Hello “Wear Your Fur Friday”
As the days grow crisp and cold, Americans celebrate the rites of Fall: Football, Thanksgiving, jumping into piles of leaves… In an annual ritual, we put away the cool cottons and silks of summer and pull out the warm wools, leathers and furs of winter. There’s another ritual now on the calendar, “Wear Your Fur Friday”!
According to the Fur Information Council of America, 20% of American women own a real fur, and the popularity of nature’s most spectacular fiber has bounced back spectacularly in the last decade. Although sales have been dented by the world economic downturn, retail sales through traditional fur retailers still came to $1.34 billion.(1) Not included in FICA’s annual survey is an increasing volume of furs being sold through department stores and other outlets, and over the Internet.
After years of abuse from animal rightists, this huge fur-owning segment of the population is re-awakening to the fact that they should wear their furs with pride, and there’s no better day to do that than on the Friday after Thanksgiving.
That day, which just happens to be one of America’s biggest shopping days, has long been known to jaded consumers and retailers alike as “Fur Free Friday” – when plastic-clad animal rightists picket stores selling furs and leathers, and exhort consumers to wear synthetics instead.
“Plastic People wear plastic belts and shoes, and synthetic garments with life spans of hundreds of years. Some also wear masks and black hoods to frighten,” explains veteran observer Kim Graf, a third-generation San Diego fur and leather retailer, seamstress extraordinaire and volunteer organizer of the San Diego Quilt Show. “They are clingier than plastic wrap and, like plastic, they just never go away.”
Fourth-generation Portland, Oregon furrier Mark Schumacher is no fan of Plastic People either. “They are welcome to their opinion,” he says, “but use of ‘toxic’ synthetic petroleum-based products, in place of ‘renewable’ animal or organic-based ‘natural’ clothing, is misguided.”
But people like Schumacher and Graf, convinced that Plastic People “just never go away,” could be in for a pleasant surprise.
Plastic People pickets are harder to find each year as consumers become more savvy about the importance of clothing ourselves in sustainable, biodegradable products. Over 200 top designers agree, and the number just seems to keep on rising.
Goodbye “Fur Free Friday”! Hello “Wear Your Fur Friday”!
It is ironic that the favorite day for Plastic People to protest against fur comes a day after Thanksgiving, when Americans gobble down millions of turkeys at a single meal on a single day.
True, dyed-in-the-wool Plastic People are vegans who oppose all animal agriculture, animal research and even pets. In addition to Fur Free Friday, they would like our calendars to be filled with days like “Turkey-Free Thanksgiving” and “No Egg Nog Christmas”. The majority, however, probably still eat Thanksgiving turkey, but without realizing the connection between the meal digesting in their bellies and the fur which they protest against the next day.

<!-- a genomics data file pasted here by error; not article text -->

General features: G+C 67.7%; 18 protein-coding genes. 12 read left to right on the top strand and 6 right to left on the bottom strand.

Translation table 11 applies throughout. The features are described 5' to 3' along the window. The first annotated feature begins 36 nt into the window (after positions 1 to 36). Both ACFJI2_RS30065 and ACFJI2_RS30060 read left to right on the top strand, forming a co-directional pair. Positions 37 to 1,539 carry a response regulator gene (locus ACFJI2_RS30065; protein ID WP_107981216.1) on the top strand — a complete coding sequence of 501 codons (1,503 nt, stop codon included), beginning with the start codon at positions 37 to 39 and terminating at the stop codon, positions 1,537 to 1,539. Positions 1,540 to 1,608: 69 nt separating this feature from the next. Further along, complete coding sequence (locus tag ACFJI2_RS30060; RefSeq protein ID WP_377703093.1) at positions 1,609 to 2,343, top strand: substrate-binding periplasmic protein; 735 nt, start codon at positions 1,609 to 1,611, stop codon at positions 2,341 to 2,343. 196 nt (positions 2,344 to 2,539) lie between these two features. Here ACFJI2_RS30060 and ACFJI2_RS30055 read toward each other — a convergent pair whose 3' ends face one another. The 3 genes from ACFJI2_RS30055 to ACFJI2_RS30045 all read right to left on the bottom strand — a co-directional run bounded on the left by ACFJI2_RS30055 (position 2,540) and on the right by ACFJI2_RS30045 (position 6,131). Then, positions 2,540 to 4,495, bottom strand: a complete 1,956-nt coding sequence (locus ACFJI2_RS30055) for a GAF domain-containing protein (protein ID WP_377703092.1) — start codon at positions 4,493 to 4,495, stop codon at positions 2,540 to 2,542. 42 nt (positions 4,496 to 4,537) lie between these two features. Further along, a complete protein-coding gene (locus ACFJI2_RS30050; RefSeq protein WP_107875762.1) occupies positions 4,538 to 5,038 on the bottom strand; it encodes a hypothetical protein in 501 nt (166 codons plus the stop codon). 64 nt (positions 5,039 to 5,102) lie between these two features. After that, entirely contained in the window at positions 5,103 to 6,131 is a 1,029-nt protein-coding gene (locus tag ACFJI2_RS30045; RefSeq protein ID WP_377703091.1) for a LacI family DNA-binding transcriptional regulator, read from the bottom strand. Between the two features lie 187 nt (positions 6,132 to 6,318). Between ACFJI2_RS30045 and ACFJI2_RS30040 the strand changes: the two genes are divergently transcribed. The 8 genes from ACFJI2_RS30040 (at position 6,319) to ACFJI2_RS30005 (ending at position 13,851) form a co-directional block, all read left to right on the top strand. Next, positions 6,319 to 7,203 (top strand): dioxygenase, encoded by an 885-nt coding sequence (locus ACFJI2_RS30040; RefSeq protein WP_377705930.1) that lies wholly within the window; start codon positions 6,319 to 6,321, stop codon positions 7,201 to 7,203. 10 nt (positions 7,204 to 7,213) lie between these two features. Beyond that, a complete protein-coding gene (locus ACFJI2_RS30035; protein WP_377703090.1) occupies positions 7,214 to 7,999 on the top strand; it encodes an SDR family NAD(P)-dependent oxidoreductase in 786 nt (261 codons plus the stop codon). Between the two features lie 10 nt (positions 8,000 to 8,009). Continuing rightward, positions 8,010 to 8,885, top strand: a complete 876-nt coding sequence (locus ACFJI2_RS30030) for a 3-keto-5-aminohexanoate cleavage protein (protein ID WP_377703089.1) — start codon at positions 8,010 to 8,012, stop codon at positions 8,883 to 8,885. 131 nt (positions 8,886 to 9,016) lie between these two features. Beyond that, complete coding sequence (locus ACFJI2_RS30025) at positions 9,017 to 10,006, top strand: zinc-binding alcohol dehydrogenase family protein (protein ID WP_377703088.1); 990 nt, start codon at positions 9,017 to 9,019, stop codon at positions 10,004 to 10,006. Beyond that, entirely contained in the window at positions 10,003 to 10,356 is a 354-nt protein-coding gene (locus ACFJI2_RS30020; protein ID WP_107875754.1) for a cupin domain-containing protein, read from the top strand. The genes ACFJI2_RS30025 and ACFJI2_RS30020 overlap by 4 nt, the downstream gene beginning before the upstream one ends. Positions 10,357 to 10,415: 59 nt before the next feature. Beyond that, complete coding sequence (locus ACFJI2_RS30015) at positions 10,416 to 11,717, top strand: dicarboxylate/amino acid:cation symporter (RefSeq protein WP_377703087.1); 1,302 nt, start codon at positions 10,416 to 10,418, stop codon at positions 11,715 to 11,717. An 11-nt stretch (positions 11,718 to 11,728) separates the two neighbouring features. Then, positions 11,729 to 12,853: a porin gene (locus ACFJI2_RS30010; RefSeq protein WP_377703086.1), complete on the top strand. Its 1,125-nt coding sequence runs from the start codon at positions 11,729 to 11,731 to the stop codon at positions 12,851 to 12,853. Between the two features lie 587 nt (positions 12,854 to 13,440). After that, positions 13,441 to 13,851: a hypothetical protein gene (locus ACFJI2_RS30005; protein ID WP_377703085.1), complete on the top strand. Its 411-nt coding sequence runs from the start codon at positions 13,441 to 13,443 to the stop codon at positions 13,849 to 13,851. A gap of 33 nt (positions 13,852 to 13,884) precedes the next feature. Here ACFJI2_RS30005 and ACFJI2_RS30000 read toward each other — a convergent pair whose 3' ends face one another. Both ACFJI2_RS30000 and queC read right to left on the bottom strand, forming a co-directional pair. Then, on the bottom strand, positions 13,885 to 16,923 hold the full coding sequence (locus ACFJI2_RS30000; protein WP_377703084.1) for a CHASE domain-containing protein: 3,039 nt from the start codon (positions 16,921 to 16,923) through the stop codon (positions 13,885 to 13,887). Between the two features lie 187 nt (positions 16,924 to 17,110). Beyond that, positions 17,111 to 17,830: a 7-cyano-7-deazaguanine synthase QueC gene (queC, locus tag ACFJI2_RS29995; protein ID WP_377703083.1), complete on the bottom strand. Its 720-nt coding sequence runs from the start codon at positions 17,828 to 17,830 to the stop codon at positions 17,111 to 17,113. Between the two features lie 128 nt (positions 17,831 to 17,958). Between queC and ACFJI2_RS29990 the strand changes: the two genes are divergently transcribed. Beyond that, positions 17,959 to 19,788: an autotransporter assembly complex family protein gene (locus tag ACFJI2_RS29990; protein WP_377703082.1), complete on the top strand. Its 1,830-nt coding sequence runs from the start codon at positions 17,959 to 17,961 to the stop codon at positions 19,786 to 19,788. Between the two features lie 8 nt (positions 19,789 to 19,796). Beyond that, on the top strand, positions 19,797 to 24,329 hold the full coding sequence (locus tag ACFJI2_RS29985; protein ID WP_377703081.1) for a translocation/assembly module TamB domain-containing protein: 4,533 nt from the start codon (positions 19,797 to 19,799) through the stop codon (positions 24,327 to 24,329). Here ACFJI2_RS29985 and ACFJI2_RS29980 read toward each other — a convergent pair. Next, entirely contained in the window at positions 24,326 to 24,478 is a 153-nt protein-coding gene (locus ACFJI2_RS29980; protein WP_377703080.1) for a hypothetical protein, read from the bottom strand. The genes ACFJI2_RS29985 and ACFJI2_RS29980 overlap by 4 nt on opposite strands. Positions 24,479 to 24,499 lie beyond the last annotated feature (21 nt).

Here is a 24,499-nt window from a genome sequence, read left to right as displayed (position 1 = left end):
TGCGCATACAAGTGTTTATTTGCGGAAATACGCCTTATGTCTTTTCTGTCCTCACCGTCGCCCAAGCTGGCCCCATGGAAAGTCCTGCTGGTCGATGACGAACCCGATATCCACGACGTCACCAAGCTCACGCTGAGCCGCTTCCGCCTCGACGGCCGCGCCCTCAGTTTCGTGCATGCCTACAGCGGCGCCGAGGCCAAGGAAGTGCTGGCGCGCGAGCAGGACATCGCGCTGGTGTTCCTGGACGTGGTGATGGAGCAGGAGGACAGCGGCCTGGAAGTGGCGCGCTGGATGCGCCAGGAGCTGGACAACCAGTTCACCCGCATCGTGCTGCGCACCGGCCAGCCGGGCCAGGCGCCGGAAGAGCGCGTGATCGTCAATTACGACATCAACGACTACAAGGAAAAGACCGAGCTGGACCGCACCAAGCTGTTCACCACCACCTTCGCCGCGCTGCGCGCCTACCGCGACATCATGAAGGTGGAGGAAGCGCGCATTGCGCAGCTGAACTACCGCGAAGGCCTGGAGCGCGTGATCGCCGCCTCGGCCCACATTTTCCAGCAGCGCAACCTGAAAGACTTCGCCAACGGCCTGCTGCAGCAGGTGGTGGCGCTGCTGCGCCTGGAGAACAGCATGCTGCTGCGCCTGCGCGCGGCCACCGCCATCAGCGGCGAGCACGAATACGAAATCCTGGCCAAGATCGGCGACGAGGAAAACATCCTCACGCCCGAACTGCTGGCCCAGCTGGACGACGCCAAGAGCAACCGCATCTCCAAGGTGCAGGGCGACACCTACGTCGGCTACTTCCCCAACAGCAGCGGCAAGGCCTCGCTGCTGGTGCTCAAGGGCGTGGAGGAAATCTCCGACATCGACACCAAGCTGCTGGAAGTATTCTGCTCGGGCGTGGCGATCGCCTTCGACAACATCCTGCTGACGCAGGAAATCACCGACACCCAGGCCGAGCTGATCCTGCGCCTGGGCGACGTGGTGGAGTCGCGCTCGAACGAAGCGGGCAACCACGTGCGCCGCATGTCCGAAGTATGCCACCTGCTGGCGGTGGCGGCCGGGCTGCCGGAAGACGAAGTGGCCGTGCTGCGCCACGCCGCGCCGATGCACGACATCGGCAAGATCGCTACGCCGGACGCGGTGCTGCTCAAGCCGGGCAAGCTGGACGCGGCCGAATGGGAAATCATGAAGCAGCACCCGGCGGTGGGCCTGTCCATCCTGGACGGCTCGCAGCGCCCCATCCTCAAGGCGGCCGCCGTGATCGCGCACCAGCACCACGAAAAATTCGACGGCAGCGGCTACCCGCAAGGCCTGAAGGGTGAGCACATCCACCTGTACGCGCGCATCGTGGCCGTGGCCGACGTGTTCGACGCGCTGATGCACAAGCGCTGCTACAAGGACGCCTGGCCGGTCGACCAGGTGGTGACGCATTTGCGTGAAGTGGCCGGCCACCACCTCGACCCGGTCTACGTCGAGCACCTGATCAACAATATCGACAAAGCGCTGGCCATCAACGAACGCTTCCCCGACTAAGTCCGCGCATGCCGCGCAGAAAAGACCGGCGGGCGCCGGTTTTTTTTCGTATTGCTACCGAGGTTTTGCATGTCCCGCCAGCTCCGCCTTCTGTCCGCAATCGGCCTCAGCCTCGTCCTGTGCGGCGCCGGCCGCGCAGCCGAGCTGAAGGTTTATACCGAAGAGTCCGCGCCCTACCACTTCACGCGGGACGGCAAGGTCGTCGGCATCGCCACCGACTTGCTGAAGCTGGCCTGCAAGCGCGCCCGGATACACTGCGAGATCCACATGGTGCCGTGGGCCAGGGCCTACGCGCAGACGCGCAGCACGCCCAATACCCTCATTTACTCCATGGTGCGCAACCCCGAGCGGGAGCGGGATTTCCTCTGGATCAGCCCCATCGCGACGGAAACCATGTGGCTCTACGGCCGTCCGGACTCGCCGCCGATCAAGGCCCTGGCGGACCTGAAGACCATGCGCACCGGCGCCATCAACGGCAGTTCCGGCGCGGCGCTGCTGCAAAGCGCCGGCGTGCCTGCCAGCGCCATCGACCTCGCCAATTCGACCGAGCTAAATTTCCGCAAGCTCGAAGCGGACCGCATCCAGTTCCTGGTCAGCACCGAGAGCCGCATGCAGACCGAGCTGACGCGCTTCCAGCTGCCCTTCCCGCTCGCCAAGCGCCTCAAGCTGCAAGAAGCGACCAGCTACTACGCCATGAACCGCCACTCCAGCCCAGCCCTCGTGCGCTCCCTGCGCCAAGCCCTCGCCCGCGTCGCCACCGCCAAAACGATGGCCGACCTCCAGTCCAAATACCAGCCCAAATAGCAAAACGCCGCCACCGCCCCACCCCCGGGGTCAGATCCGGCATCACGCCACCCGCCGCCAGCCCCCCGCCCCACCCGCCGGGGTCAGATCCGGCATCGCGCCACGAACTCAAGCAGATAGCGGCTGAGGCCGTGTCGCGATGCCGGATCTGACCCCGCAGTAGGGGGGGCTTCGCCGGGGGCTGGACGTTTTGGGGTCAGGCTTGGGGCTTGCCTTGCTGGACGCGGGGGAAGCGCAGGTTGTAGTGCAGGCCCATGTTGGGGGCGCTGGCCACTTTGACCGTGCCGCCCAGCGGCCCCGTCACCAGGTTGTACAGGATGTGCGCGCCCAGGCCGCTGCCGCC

A good share of the byproducts from the processing of their Thanksgiving meal ended up being fed to domesticated carnivores – millions of mink and fox raised for their fine pelts, oil, animal protein, bases for cosmetics and many other products. Small wonder one sometimes finds fur farms situated next to turkey farms.
Mink consume 20 times their body weight and foxes consume 35 times their body weight every year. Thus, each full-length, farm-raised fur coat represents over 2.5 tons of guts and entrails left over from the production of our dinners. Hardly glamorous – just down-to-Earth recycling at its best!(2)
So to all Plastic People who enjoy their Thanksgiving turkey, eat beef, fish and poultry, wear leather, and sleep on down pillows, we say: You and fur are parts of the same cycle!
Plastic People Endorsements
However, there are two things that every Plastic Person, vegan and turkey-eater alike, endorses. They endorse petrochemical-based synthetics. They just can’t get enough of them! And whether they like it or not, they implicitly endorse mono-cultural crop production(3) as the best way to feed the burgeoning human population, despite the trillions of animals and insects that are unintentionally or indirectly sacrificed at harvest time, or which are deprived of their habitat.(4)
Let’s not even try to assess the costs of crop production in terms of water, fertilizers and pesticides which Plastic People support with their every purchase.
This year, when “Wear Your Fur Friday” comes around, don’t cower at the sight of the Plastic People, with their hoods, abusive chants and grotesque street theater. Welcome the chance to talk about the benefits of real fur. And remember you are in good company with all the Americans who gobbled turkey the day before; you are modelling Thanksgiving leftovers at their best!
Wear your fur with pride and have a warm and peaceful holiday.
(1) See US fur retail sales hurt by economic concerns in 2007. FCUSA press release, Nov. 20, 2008.
(2) See Super Duper Recyclers – How Fur Farmers Turn Waste into Beauty FCUSA commentary, Oct. 28, 1999.
(3) The US covers 1.9 billion acres, of which 79 million are used for corn, 64 million for soybeans and 14 million for cotton. These three crops alone take up 8.3% of our former wildlife habitat.
(4) See The least harm principle may require that humans consume a diet containing large herbivores, not a vegan diet. By S.L. Davis, Journal of Agricultural and Environmental Ethics, vol. 16, issue 4, 2003.